Thursday, August 10, 2017

"Without a Doubt This Was the Sacrilegious Thief"

"Parson and Policeman."
By Victor L. Whitechurch (1868-1933).
First appearance: The Windsor Magazine,  March 1930.
Short short story (9 pages, 3 illos).
Online at Hathi Trust (HERE).

"I almost feel like a detective myself."
If we disregard Father Brown, Rabbi Small, and 358 others of their profession, then it would probably be true to say that men of the cloth like the Vicar of the little village of East Camford seldom get a chance in their everyday lives to capture someone wanted by the police—but, as events will show, here we have a parson who could definitely benefit from some divine inspiration . . .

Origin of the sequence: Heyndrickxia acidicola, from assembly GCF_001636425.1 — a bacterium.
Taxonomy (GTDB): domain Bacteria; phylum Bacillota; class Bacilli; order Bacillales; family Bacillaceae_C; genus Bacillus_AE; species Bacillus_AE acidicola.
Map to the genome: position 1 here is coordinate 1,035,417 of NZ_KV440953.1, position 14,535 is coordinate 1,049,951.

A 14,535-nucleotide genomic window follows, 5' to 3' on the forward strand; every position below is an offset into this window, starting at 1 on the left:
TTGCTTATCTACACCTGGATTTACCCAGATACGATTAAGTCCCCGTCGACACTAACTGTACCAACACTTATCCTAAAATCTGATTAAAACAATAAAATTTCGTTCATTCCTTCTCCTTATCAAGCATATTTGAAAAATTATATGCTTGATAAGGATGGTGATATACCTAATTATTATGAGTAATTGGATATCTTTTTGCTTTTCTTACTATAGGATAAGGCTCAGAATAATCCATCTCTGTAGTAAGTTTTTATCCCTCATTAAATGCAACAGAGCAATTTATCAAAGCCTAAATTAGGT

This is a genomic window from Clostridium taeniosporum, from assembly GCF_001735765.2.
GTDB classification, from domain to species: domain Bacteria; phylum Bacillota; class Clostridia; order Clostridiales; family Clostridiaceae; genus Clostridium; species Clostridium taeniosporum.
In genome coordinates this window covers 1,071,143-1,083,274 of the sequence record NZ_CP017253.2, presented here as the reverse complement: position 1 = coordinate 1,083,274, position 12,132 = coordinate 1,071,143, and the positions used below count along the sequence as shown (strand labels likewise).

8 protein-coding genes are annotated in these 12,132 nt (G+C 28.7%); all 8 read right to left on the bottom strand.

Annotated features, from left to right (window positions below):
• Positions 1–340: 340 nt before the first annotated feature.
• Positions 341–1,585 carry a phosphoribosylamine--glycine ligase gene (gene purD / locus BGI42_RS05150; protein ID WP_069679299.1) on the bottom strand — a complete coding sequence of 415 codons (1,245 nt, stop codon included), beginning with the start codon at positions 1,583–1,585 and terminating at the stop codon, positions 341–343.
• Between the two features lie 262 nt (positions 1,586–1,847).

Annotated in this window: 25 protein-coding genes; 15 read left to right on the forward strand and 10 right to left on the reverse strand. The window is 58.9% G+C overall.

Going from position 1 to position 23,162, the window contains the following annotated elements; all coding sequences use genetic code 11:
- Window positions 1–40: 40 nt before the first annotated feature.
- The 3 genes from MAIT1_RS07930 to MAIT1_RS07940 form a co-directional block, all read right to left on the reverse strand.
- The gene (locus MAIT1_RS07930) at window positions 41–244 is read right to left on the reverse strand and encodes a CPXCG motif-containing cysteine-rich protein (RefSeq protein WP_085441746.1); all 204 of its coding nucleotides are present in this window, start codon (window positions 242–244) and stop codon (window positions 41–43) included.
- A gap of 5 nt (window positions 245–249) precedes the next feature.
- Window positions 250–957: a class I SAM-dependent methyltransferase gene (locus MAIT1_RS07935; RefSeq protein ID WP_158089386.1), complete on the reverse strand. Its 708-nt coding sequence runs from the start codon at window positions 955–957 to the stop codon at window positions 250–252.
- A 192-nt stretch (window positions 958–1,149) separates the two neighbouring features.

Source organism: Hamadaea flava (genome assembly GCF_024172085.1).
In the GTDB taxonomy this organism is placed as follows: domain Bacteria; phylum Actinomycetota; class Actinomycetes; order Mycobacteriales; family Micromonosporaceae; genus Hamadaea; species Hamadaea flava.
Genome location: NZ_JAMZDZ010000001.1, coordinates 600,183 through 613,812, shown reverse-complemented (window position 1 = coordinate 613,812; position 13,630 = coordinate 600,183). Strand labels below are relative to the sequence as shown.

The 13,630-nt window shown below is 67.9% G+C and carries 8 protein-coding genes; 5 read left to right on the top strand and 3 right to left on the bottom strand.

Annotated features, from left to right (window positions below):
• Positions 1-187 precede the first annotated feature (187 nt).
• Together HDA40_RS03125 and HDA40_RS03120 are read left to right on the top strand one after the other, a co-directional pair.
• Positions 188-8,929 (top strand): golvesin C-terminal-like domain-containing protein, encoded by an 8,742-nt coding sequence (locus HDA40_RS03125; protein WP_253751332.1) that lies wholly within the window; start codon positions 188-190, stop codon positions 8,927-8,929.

. . . and so could the author.

- Philip Grosset's Clerical Detectives website does a fine job of keeping up with the rather large field of clergy-sleuths (HERE).

- We tend to associate Victor L. Whitechurch with railway mysteries, and for good reason; see the GAD Wiki (HERE) and one of our posts from about a year ago (HERE).

The bottom line: "I've been a Danish prince, a Texas slave-dealer, an Arab sheik, a Cheyenne Dog Soldier, and a Yankee navy lieutenant in my time, among other things, and none of 'em was as hard to sustain as my lifetime's impersonation of a British officer and gentleman."

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